The Tony Bruno stuff is actually tied in to a larger franchise feature called storyline central. Storyline central is essentially your way of keeping track of media coverage of the NFL and the morale-based grumblings of your players. There's a newspaper feature where you can look at both the national and local papers to see what the big stories are. The local papers are actually licensed after real, big city papers. So, for example, if you're the New England Patriots, you'll be reading the Boston Globe. There is also a new e-mail system that lets you read e-mails from your staff, players, and agents. Players will usually thank you for opportunities or complain when things aren't going their ways. Agents will basically do the same.
Your players' morale is centered primarily around playing time versus rating, it seems. If you've got a good player who is riding the bench, he'll quickly become despondent. Doing things like shifting player positions around can also adversely affect morale if a player doesn't want to be moved from his current position. Furthermore, losses of big-star players will pretty much bring your entire team into a funk if you aren't able to find a suitable replacement. Some players also just seem to have a natural tendency to become problem children, such as the always entertaining Terrell Owens and the periodically whiny Ty Law. Player personalities also play into contract negotiations, because sometimes teams will have certain intangibles that simply appeal more to a certain player, like preferable weather or a level of prestige that is just that much more attractive. All told, the storyline features seem to fairly accurately represent the sort of media hoopla and personality-driven drama that surrounds the NFL year after year, and though not everything it has to offer is super-useful, it's very cool nonetheless.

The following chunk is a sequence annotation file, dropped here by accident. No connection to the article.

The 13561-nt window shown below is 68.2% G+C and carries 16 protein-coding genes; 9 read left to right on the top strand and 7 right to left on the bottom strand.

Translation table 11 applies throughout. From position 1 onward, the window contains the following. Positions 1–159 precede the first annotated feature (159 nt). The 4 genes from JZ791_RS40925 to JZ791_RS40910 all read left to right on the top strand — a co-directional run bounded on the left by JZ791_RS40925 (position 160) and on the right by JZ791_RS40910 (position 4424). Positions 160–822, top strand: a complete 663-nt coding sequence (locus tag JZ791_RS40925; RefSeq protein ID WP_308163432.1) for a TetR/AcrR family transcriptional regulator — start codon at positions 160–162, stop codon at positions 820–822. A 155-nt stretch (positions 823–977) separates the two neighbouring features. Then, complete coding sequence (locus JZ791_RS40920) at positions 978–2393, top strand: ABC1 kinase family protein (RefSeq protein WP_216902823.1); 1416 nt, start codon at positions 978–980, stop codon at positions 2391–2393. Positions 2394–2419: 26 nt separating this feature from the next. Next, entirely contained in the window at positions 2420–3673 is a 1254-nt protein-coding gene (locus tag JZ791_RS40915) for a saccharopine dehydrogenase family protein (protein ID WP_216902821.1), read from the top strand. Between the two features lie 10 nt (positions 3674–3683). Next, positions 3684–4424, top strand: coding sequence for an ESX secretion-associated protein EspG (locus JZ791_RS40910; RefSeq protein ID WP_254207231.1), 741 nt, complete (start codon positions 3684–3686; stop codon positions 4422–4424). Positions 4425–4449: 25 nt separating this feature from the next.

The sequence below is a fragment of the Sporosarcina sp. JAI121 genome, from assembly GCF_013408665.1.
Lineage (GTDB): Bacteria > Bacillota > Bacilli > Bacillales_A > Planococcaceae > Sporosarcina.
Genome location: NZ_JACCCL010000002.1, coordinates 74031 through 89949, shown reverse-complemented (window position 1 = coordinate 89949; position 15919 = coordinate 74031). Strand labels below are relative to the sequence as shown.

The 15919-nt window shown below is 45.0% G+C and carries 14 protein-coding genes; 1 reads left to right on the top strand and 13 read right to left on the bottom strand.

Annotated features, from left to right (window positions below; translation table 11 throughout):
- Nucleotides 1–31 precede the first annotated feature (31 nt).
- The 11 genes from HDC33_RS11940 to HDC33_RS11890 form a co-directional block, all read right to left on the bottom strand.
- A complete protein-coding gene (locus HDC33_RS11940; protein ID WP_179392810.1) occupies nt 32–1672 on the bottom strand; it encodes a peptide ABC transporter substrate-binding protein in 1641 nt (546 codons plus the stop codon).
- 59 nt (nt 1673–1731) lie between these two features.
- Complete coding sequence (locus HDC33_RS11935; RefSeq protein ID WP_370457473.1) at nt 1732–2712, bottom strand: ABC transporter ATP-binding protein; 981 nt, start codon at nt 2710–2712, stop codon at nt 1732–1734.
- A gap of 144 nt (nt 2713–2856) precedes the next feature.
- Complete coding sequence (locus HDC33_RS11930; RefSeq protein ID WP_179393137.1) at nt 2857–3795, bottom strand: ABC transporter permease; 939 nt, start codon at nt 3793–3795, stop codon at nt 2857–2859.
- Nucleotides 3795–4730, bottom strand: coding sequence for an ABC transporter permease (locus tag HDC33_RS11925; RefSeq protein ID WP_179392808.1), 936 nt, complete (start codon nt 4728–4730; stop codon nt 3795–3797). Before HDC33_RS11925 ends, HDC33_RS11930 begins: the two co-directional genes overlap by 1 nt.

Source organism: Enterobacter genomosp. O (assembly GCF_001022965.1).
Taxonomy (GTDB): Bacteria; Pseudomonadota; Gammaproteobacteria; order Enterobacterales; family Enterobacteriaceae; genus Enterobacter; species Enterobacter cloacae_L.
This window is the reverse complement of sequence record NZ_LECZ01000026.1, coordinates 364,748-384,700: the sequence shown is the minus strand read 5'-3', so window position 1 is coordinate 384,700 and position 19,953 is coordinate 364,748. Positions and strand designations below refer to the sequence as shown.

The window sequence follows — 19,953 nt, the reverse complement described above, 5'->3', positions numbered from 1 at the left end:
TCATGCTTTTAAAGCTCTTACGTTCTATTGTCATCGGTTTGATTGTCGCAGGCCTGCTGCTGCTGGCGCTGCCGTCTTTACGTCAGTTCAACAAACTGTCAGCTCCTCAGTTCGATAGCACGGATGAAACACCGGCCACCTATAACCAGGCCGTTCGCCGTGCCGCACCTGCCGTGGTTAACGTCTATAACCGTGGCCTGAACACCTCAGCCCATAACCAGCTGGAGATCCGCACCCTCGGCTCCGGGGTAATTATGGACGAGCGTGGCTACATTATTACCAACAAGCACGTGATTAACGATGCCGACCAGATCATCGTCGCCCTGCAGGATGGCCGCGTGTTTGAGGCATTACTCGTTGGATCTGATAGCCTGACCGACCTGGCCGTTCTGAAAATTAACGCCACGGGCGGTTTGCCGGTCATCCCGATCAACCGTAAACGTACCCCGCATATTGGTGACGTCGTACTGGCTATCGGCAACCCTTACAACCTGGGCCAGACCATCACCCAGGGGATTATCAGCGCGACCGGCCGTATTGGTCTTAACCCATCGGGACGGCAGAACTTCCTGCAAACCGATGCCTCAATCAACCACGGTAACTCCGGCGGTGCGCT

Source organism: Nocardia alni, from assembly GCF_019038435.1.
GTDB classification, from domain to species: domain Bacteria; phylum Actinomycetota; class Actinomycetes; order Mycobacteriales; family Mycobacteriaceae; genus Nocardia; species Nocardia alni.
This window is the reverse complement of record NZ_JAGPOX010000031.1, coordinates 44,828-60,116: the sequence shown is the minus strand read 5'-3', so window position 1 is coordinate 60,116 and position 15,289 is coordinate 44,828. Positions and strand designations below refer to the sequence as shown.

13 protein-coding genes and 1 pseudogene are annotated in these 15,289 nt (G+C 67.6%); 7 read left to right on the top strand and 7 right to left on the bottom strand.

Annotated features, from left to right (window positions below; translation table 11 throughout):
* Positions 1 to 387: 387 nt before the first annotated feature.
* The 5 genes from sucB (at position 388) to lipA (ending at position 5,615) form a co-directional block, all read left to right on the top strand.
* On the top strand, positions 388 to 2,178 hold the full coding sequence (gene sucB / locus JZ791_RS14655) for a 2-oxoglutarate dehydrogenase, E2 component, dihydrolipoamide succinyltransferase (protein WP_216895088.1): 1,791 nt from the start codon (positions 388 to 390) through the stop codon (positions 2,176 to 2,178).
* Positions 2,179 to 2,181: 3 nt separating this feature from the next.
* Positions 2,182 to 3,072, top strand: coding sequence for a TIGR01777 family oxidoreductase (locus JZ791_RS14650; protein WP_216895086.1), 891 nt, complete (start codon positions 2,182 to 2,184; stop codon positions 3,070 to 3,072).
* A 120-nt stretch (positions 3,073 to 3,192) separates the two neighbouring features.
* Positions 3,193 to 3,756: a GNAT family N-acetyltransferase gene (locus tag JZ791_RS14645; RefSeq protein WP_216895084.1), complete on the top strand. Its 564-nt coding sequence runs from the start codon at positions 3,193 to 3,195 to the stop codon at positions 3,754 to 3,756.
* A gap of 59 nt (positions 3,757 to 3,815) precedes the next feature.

The draft is another area that has been overhauled. You'll get offers for trades during the draft itself, and you'll be able to scout up to 15 different prospects during the combine, with varying degrees of scouting report quality depending on how much time you spend with each prospect. The one nice thing about the draft is that your players' morale will actually be affected based on who you draft. So if you've got a quarterback who isn't performing wonderfully as a starter, and you draft a top rated QB, his morale will go to the dumps.
Aside from these changes and the addition of a basic practice mode, there really isn't much else new in the franchise mode. Owner mode is back, and, aside from a few, little tweaks--like more graphs and adjustable options--it is largely the same feature it was last year. Trade and free-agent-signing logic throughout the CPU-controlled league is a little better, and player development seems to be about as accurate as it's ever been. All told, this year's franchise mode isn't a gigantic step forward, but it is excellent enough to provide you with hours of team management bliss.